Hiring a good contractor is important if you want to make minor cosmetic changes to your home or have a large remodeling project in mind. But how do you know what to look for in the first place? What makes a contractor dependable? This guide will assist you in identifying the characteristics of a good contractor.
Where Do You Look for Home Improvement Contractors?
Request reviews from your neighbors, acquaintances, and relatives. If they’ve hired someone to do a home improvement project before, they’ll be able to tell you if they were happy with the job and what you should expect from them. In certain cases, they will even give you advice on who not to recruit.
If you don’t have any suggestions from your network, look for candidates online. Thumbtack and Angie’s List are two platforms that can provide you with knowledge about a contractor’s history, licensing, previous projects, and customer satisfaction.
Let yourself some options so you can compare project deals and take advantage of lower bids. A group of three contractors is a good place to start.
Checklist for Contractor Credentials
Prepare some interview questions once you’ve compiled a list of contractors so you can learn more about each one and why you can trust them with your house. For instance, you might inquire:
- Do you have a valid license? A license ensures that the contractor is familiar with the required codes and procedures to work on your home safely and efficiently. Make a note of your contractor’s license number and look it up on the license board in your state.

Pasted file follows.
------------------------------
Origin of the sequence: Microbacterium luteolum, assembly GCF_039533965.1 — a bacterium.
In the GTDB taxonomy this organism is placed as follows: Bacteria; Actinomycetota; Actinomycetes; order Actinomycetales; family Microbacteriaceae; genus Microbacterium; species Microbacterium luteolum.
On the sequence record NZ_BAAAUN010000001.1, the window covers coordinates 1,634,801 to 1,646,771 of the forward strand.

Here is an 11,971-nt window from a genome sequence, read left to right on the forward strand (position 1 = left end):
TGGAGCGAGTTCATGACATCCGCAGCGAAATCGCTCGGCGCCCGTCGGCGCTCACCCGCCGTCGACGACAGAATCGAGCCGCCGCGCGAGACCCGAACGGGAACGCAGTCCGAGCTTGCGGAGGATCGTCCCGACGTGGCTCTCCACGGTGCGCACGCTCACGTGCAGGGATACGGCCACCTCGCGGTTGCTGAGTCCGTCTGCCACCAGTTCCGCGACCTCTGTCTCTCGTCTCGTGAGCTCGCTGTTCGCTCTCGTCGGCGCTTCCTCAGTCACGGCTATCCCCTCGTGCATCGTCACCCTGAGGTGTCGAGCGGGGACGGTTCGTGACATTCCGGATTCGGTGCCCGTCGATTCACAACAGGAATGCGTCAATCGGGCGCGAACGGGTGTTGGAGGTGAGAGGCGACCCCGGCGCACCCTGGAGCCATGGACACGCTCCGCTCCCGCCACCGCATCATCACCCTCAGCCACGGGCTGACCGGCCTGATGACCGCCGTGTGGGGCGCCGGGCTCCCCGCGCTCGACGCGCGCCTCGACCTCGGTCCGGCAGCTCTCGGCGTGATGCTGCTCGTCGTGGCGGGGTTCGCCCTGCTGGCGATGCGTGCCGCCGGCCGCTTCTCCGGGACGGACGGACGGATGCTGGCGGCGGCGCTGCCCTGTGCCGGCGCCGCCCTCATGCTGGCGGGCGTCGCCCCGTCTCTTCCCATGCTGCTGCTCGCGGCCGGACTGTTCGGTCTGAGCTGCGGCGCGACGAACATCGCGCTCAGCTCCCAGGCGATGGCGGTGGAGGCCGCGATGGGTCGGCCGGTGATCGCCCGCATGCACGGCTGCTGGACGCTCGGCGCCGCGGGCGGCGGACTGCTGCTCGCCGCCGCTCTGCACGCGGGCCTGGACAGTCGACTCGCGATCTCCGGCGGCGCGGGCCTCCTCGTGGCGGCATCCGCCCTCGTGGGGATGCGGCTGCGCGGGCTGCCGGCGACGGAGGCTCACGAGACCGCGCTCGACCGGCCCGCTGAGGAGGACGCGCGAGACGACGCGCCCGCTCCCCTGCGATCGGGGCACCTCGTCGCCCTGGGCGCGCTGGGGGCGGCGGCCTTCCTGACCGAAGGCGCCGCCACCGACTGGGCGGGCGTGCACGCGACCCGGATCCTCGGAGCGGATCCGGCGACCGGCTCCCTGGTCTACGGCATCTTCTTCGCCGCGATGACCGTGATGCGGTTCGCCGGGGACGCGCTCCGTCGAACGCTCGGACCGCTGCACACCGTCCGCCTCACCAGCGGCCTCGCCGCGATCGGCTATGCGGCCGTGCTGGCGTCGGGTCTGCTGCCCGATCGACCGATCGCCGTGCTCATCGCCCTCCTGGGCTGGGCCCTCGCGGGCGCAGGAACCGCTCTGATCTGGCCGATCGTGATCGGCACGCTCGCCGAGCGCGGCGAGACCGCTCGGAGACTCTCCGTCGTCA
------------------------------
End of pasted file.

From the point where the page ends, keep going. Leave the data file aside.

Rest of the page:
- Are you bonded and covered by insurance? Your contractor’s insurance and bonding status can be found on the Better Business Bureau website. You may also request a copy of their liability insurance certificate (this document is readily available to insureds). If the contractor fails to complete the job, you will file a lawsuit against their insurance to be reimbursed for your damages.
- What kind of job do you mostly do? A contractor may specialize in a variety of trades, including electrical work, carpentry, roofing, and landscaping. Check to see if the contractor you’re considering has the experience you’ll need for your project.
- Is it possible for you to have a list of past clients? A trustworthy contractor would usually gladly provide references.
- What city do you call home? Look for a local contractor because their links to the community can indicate that they are concerned about their credibility. For proof of their location, ask for their business address.
Questions to Ask Your Contractor About Your Project
You should ask logistical questions about the project in addition to questions about their professional experience, licensing, insurance, and skills. Consider the following scenario:
- Do you accept projects of this magnitude? Since certain contractors only have one or two employees, they might not be able to handle a large project. Some contractors, on the other hand, may be more involved in large remodels than minor repairs.